Hometown: Santa Rosa, CA
Congrats on taking the win at the Belgian Waffle Ride. The gravel, sand and rock gardens along the course set it apart from typical road racing. What equipment did you rely on?
Trek Factory Racing is taking these adventure races seriously with me, and they spoke with friends who had participated in past editions. I ended up on my Trek Madone Disc road racing bike with a normal handlebar for better grip and tubeless 28s with sealant and 80/85 psi. It was a gamble, as most went wider and lower pressure, but in the end, the course is two-thirds road, and I knew if I could make it through the dirt sections and not get gapped that I would have an advantage on the roads where my WorldTour experience lies. The gearing was the new SRAM Red eTap AXS 12-speed 50/37 front and 10-33 rear.
What steps did you take in order to recover before the Amgen Tour of California less than
a week after BWR?
Ain’t no rest for the weary! I took two days easy to travel home and spin. I headed out for five hours the next day before I met the team in Sacramento. The Belgian Waffle Ride actually served as great prep for one last hit-out before the Amgen Tour of California.
Our readers still have time to sign up for the upcoming Prospect Ride that you have organized since 2017. What should they expect to get themselves into?
The Prospect is an extension of myself and my passion. In light of that, and in conjunction with my career, we are going full gravel in a mountain range that no one has explored! I’m talking packs of wild mustangs and shotgun shells as your only company along the base of the majestic Eastern Sierras. It’s going to be a legendary expedition, and you can sign up for more info as we roll out the new format at www.sierraprospect.com.
Whether it’s from your time with Garmin, BMC or now with Trek, what is your favorite memory of riding in Europe?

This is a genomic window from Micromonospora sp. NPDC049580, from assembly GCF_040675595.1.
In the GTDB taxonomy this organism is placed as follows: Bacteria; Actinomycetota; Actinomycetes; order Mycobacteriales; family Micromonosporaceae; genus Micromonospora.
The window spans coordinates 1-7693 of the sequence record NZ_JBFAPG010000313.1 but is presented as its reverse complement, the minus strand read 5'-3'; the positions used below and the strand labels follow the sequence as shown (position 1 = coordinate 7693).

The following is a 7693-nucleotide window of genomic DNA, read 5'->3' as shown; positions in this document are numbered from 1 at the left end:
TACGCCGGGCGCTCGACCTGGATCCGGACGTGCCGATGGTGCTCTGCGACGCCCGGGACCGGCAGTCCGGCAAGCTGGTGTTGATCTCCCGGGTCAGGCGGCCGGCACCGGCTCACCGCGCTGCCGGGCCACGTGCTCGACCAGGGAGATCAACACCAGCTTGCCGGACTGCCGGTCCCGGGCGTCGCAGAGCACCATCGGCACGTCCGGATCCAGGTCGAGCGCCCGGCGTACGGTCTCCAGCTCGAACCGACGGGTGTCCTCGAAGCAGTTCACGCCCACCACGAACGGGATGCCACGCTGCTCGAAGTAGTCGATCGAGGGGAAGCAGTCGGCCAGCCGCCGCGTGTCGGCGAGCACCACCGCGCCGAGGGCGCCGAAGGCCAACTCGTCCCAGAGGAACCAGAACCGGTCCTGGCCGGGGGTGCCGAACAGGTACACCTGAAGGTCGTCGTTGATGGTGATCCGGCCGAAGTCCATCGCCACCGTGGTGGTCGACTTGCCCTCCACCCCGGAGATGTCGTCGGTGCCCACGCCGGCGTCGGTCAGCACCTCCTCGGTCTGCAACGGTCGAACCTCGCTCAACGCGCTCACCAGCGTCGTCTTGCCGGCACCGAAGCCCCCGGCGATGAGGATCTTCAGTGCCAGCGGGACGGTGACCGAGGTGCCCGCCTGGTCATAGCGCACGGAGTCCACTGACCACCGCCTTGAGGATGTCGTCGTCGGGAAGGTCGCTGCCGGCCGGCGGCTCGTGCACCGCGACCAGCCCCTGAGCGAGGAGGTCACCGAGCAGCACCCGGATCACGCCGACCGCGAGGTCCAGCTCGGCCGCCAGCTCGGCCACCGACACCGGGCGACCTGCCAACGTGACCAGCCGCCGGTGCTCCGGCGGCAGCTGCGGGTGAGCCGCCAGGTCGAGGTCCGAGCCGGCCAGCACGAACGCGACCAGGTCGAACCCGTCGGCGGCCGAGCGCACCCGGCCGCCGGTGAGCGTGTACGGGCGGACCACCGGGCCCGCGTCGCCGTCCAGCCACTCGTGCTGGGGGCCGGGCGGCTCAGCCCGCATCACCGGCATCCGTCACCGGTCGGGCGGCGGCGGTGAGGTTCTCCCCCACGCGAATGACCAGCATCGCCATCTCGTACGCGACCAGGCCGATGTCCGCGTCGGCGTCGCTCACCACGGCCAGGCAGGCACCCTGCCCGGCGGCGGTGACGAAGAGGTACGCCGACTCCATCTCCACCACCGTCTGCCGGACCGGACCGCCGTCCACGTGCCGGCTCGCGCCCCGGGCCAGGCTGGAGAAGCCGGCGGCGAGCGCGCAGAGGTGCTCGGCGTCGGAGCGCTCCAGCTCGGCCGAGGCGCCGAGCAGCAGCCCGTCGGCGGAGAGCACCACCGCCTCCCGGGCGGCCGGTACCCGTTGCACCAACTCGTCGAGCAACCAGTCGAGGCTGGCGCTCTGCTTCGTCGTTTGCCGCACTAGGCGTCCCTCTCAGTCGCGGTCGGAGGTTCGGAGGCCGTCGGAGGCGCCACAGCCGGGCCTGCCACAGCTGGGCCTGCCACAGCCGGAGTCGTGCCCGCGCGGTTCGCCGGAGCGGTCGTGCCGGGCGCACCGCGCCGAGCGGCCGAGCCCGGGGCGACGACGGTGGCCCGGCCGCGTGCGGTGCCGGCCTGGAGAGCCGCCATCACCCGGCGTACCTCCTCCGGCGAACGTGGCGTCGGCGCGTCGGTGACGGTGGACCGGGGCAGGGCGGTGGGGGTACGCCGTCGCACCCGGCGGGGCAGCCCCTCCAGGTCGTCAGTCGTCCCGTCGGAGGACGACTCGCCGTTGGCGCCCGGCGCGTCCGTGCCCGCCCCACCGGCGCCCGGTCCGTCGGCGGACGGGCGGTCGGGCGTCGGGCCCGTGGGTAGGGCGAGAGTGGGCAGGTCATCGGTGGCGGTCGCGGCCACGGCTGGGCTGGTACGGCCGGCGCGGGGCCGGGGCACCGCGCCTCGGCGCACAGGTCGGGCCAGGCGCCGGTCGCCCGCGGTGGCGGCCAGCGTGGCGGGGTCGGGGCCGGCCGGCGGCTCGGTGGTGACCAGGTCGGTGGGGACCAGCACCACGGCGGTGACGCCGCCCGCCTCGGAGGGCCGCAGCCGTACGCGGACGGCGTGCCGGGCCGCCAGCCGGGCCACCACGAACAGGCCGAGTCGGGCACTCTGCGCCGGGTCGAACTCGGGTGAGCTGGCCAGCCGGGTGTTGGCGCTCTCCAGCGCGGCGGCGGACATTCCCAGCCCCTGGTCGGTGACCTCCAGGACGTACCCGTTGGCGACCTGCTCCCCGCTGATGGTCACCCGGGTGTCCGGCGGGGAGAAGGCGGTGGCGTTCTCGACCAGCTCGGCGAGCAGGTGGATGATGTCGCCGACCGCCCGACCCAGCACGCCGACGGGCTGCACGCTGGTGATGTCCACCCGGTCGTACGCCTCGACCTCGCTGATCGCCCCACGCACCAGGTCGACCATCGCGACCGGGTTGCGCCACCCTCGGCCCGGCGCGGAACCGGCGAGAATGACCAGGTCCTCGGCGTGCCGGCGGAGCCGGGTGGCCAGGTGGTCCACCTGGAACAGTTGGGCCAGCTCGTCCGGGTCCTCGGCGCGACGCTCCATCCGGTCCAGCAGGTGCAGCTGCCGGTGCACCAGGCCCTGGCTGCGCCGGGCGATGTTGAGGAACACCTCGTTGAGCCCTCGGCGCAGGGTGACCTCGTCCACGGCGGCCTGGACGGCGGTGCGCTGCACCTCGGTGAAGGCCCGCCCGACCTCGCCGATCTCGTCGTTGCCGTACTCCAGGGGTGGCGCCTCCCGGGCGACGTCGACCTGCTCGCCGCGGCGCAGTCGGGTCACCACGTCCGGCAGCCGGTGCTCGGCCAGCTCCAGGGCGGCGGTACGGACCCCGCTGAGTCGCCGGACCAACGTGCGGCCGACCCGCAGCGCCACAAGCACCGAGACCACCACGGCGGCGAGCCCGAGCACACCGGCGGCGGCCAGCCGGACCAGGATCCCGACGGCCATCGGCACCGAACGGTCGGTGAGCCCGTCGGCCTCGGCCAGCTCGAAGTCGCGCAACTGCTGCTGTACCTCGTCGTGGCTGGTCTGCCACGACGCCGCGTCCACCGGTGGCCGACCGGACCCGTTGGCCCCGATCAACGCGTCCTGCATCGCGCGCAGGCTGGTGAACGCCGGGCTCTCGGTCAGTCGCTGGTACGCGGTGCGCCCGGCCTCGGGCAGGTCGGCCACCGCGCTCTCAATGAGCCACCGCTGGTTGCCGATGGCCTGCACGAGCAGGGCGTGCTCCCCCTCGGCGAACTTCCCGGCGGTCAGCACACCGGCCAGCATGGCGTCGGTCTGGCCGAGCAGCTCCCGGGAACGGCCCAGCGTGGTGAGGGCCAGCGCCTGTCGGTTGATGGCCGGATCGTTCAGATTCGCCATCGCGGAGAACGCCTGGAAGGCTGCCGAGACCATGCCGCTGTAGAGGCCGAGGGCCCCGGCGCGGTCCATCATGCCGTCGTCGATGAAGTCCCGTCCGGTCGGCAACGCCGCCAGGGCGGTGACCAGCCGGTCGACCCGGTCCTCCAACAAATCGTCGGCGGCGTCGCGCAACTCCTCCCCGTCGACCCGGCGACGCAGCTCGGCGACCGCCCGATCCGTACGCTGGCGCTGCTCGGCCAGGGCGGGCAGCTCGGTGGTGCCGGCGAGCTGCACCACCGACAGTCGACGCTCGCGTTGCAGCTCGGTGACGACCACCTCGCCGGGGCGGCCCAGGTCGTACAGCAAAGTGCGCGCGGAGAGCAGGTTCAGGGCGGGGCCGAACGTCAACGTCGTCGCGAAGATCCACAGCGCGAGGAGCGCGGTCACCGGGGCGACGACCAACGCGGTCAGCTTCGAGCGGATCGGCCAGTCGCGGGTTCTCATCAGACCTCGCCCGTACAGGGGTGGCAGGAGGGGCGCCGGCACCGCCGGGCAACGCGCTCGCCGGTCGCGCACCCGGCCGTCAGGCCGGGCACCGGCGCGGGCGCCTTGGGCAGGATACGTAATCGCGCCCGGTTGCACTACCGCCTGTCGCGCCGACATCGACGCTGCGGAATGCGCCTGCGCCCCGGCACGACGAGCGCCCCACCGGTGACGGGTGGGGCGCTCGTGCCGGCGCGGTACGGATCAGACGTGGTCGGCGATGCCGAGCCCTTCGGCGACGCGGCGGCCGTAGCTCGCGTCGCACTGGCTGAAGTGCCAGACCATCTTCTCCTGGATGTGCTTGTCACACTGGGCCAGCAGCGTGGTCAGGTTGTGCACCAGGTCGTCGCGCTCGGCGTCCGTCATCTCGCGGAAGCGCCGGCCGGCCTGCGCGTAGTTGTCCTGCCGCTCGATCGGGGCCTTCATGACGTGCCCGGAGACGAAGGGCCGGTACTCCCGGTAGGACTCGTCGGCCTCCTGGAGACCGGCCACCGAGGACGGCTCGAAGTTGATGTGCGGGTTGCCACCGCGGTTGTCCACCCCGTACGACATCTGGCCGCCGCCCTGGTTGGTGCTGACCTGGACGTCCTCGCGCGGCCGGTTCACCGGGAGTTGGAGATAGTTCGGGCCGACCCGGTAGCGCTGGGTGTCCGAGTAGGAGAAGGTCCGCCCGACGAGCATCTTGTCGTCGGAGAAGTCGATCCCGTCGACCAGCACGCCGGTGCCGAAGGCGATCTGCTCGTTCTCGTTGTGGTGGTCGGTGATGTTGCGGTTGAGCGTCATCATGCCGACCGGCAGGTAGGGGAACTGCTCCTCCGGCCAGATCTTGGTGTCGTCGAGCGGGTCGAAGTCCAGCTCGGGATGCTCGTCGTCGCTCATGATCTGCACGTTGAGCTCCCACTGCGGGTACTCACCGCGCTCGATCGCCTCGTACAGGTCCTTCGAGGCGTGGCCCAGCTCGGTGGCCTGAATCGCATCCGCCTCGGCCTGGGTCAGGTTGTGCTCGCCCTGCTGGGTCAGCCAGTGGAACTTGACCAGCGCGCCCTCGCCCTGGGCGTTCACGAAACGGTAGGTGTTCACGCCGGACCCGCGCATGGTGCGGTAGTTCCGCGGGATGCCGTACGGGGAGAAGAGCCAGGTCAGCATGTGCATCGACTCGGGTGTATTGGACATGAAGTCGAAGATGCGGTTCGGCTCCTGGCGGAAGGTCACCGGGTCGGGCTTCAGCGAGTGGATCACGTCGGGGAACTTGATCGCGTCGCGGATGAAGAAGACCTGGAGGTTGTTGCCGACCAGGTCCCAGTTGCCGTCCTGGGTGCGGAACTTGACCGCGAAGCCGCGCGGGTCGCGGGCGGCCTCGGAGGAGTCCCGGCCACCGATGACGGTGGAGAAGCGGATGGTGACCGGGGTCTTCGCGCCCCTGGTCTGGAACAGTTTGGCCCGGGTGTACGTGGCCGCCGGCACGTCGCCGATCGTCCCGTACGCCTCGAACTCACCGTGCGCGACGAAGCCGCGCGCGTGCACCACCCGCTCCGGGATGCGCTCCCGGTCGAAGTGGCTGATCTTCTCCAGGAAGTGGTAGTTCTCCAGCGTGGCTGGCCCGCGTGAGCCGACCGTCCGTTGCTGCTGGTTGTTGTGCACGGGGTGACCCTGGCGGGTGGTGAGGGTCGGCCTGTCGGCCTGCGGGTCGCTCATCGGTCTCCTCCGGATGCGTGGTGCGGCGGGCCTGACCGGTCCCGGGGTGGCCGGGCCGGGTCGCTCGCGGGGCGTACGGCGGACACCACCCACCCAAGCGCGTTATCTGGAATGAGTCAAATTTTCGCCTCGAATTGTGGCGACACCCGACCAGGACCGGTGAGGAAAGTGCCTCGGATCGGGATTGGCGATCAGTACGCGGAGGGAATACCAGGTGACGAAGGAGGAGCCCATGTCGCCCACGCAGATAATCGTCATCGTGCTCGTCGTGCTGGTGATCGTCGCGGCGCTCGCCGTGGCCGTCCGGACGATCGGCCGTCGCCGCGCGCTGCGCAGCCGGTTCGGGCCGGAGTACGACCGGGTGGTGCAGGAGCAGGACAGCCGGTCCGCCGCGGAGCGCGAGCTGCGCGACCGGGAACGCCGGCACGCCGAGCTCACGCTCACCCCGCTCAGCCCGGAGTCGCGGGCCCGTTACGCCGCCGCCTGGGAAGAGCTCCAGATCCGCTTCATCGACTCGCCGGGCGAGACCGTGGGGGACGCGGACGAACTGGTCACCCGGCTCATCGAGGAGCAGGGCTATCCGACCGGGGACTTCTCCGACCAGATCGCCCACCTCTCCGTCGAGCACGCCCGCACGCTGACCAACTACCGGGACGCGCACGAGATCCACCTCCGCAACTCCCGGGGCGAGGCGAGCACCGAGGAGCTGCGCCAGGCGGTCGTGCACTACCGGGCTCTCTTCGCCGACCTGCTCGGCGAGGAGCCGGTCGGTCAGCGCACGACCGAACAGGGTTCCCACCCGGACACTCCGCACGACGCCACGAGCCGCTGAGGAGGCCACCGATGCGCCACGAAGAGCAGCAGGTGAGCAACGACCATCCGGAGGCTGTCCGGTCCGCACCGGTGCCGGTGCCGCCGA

Race-wise, it has got to be the 2011 Giro when I was part of Ryder Hesjedal’s win. We were the underdogs and to come out on top was unreal.
Some of our readers may remember the time your father (Dale) and uncle (Wayne) were setting the records in the back of the USA Cycling handbook. How have they supported you in your journey through the sport?
I was never pushed into the sport, but once I found it through the mountain bike, they had a wealth of experience and connections. My dad was always there to coach me in my junior days and was so supportive. My uncle works for Shimano, and it was helpful to get parts for cheap before I had sponsorships, and also to stay with him in SoCal while growing up in Colorado winters.
Your 2018 season was affected by the Epstein-Barr virus. How did it impact your career, and what steps did you take to recover and regain your fitness to continue to race at the WorldTour level?
I had a late diagnosis with EBV. I didn’t realize I had been racing with it until late summer, which was almost too late to salvage my season. For the rest of the year I focused on one-day races, as I could still be strong when fresh, and it was my recovery in stage races that really suffered. Luckily, Trek-Segafredo stayed with me. I took a good off-season and really let my body rest. So far the virus seems to be suppressed. I really learned how this life as a pro can be fleeting and change on a dime. I also don’t stress the small things as much. I just want to be strong and enjoy the racing, because you never know when it’s your last season.